Visiting US generals will Wednesday hold the first talks in months with Pakistan’s army chief in a further sign that the troubled alliance between the two countries is getting back on track.
The visit by General James Mattis, the head of US Central Command, and General John Allen, the US commander of NATOtroops in Afghanistan, is the first since US air strikes killed 24 Pakistani soldiers last November.
The raid prompted Pakistan to close its Afghan border crossings to NATO supplies and evict US personnel from an airbase reportedly used as a hub in America’s drone war against Taliban and Al-Qaeda militants on Pakistani soil.
The crisis and the clandestine American raid that killed Osama bin Laden in Pakistan last May pitched the strained alliance, forged in the aftermath of the September 11 attacks in 2001, almost to the point of rupture.
But after a cooling down period, there are growing signs that both sides are keen to reset the relationship, albeit on more pragmatic terms.
US President Barack Obama and Pakistan’s Prime Minister Yousuf Raza Gilani met on Tuesday at a nuclear summit in Seoul, which an Obama aide said “made important progress” in both sides hearing directly from one another.
Pakistan’s parliament is also debating a series of recommendations, which demand an end to US drone strikes, an American apology and taxes on NATO convoys, in a likely precursor to reopening the Afghan border.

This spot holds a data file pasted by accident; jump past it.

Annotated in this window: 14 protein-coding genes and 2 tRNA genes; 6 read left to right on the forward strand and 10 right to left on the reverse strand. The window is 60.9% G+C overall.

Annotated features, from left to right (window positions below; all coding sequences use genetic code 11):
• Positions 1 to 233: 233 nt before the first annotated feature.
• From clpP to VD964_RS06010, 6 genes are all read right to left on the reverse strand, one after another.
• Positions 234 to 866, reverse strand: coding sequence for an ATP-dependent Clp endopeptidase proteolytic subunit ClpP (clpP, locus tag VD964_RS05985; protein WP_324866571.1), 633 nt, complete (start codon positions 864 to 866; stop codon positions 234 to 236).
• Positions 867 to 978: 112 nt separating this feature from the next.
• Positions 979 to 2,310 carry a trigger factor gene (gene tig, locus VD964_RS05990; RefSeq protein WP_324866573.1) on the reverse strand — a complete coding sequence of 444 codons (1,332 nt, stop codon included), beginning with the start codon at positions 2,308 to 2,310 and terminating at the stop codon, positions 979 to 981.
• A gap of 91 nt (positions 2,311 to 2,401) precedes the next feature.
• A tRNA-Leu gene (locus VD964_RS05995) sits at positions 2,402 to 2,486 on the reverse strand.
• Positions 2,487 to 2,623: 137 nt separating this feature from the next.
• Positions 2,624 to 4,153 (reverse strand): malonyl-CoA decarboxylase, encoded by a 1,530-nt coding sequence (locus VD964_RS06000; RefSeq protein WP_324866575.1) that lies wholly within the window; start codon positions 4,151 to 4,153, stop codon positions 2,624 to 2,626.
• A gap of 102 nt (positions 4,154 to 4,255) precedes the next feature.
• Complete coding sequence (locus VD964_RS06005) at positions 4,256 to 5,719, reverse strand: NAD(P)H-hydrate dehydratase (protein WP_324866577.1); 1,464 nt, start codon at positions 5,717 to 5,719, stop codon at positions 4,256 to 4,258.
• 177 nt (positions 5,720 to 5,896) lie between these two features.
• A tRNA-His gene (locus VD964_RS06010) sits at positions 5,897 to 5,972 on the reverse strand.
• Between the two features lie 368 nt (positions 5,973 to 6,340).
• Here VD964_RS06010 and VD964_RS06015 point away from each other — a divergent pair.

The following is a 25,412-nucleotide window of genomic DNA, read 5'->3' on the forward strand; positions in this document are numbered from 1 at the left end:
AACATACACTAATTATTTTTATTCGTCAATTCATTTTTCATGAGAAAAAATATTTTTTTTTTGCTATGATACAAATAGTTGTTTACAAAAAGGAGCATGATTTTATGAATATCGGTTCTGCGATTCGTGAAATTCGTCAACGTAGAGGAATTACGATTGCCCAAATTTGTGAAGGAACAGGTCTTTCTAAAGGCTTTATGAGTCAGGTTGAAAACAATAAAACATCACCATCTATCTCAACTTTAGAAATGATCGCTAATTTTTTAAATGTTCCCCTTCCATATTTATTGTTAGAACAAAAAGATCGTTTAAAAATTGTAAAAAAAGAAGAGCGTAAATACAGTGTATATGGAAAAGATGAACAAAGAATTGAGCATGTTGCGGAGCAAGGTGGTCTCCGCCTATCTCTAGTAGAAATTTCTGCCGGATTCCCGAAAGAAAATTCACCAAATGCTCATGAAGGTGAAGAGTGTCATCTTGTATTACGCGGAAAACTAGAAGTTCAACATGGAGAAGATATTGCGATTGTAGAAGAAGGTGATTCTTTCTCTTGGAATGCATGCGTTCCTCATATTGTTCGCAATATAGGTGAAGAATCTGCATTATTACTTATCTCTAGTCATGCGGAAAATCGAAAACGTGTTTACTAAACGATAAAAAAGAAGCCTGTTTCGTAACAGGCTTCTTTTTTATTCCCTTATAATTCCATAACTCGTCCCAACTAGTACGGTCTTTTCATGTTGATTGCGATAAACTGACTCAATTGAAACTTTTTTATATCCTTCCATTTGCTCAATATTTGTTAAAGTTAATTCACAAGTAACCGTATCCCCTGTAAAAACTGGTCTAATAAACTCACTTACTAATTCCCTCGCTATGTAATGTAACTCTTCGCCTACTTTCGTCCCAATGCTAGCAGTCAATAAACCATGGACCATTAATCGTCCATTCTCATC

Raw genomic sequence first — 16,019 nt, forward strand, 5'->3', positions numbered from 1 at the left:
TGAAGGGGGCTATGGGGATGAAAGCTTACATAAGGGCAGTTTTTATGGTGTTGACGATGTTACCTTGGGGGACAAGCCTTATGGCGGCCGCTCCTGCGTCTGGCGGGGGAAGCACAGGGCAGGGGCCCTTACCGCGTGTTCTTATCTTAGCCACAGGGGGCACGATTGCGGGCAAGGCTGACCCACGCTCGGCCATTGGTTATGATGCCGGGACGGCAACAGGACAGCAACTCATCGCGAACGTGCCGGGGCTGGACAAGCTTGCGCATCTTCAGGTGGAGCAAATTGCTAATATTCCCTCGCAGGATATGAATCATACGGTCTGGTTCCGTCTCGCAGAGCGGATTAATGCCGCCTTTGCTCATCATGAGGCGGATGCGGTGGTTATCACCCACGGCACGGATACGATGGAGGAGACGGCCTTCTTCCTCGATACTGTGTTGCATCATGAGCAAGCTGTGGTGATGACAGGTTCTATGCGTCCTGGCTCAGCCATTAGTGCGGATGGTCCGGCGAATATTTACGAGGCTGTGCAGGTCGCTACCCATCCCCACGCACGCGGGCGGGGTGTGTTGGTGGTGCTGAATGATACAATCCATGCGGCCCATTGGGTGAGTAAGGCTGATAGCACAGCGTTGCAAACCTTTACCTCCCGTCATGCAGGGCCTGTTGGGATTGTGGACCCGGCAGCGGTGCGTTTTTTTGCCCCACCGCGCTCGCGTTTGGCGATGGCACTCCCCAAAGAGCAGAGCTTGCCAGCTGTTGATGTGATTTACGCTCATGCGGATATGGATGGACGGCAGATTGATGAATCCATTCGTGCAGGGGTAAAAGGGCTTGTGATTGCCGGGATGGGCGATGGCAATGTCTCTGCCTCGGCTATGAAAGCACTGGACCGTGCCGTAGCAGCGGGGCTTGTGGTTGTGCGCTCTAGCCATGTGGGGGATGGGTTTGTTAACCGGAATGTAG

Pakistan’s army said Wednesday’s meeting would focus on “improvements in border coordination procedures” and the inquiry into the air strikes.
US and Pakistani officials frequently trade blame for Islamist insurgencies plaguing Afghanistan and northwest Pakistan.
A Pakistani security official, speaking to AFP confirmed that the American generals had arrived in Pakistan, but declined to give any further information until after the meeting had taken place later in the afternoon.
Pakistan vehemently rejected a NATO investigation that blamed the November attacks on mistakes made by both sides, insisting it had not been at fault.
On Tuesday, thousands of Islamists from right-wing, religious and banned organisations demonstrated outside parliament, calling on the government not to resume NATO’s transit rights to landlocked Afghanistan.
The 130,000 foreign troops fighting a 10-year battle against the Taliban in Afghanistan are reliant on fuel, food and equipment brought in from outside — nearly half of which used to come through Pakistan.